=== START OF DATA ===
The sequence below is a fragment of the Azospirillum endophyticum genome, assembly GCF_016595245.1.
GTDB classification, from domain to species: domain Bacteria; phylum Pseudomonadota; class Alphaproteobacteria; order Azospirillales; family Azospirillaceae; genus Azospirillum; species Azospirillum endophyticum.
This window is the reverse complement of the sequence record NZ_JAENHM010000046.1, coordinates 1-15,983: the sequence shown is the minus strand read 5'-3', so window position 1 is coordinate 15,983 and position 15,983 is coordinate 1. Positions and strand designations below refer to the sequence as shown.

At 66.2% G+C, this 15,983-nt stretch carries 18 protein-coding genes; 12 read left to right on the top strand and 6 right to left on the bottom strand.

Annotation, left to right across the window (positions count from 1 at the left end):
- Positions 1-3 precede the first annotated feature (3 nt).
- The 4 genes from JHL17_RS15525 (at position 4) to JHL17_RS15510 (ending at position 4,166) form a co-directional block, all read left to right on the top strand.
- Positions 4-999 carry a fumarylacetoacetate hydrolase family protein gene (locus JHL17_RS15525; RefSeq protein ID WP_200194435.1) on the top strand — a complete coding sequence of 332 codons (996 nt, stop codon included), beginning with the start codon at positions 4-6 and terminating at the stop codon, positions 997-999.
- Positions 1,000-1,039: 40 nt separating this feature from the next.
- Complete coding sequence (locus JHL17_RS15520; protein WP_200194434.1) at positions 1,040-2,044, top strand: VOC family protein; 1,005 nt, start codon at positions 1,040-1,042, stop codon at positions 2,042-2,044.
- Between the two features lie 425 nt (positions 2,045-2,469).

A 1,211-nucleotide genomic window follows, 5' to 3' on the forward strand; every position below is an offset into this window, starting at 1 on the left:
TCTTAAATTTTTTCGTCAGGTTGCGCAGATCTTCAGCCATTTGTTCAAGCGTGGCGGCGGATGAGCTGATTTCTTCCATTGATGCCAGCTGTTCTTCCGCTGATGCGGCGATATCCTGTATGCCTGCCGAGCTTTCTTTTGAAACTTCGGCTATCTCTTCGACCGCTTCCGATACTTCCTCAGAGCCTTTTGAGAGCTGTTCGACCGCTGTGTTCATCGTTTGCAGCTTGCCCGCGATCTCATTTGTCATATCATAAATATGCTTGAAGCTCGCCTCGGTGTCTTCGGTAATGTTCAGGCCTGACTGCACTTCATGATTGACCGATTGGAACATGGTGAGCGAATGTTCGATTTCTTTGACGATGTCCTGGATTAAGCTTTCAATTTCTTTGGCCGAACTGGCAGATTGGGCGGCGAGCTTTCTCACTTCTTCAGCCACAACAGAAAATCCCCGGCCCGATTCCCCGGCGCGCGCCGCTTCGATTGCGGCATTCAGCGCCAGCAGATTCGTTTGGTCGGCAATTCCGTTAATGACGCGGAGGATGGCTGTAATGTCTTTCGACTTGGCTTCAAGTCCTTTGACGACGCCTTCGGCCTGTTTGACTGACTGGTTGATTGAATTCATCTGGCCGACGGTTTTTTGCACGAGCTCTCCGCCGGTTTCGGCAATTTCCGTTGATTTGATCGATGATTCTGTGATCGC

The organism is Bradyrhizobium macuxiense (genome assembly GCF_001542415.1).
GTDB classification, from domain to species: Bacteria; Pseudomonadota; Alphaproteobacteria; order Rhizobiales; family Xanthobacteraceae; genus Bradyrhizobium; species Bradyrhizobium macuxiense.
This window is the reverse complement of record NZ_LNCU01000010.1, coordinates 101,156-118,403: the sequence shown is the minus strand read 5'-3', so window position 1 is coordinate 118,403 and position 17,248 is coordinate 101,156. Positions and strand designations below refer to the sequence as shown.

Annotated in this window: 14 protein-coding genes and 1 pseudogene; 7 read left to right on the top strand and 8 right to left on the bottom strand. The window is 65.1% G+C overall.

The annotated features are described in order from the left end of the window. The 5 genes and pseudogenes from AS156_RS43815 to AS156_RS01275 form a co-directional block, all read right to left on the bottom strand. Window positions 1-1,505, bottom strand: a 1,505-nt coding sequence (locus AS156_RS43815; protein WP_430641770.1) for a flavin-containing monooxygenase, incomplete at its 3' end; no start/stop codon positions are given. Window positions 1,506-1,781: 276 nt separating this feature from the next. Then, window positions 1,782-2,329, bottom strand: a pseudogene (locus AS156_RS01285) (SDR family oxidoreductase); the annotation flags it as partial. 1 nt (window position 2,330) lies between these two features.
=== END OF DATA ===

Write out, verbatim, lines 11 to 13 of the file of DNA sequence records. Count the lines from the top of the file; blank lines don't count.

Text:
- Between the two features lie 425 nt (positions 2,045-2,469).

A 1,211-nucleotide genomic window follows, 5' to 3' on the forward strand; every position below is an offset into this window, starting at 1 on the left:
TCTTAAATTTTTTCGTCAGGTTGCGCAGATCTTCAGCCATTTGTTCAAGCGTGGCGGCGGATGAGCTGATTTCTTCCATTGATGCCAGCTGTTCTTCCGCTGATGCGGCGATATCCTGTATGCCTGCCGAGCTTTCTTTTGAAACTTCGGCTATCTCTTCGACCGCTTCCGATACTTCCTCAGAGCCTTTTGAGAGCTGTTCGACCGCTGTGTTCATCGTTTGCAGCTTGCCCGCGATCTCATTTGTCATATCATAAATATGCTTGAAGCTCGCCTCGGTGTCTTCGGTAATGTTCAGGCCTGACTGCACTTCATGATTGACCGATTGGAACATGGTGAGCGAATGTTCGATTTCTTTGACGATGTCCTGGATTAAGCTTTCAATTTCTTTGGCCGAACTGGCAGATTGGGCGGCGAGCTTTCTCACTTCTTCAGCCACAACAGAAAATCCCCGGCCCGATTCCCCGGCGCGCGCCGCTTCGATTGCGGCATTCAGCGCCAGCAGATTCGTTTGGTCGGCAATTCCGTTAATGACGCGGAGGATGGCTGTAATGTCTTTCGACTTGGCTTCAAGTCCTTTGACGACGCCTTCGGCCTGTTTGACTGACTGGTTGATTGAATTCATCTGGCCGACGGTTTTTTGCACGAGCTCTCCGCCGGTTTCGGCAATTTCCGTTGATTTGATCGATGATTCTGTGATCGC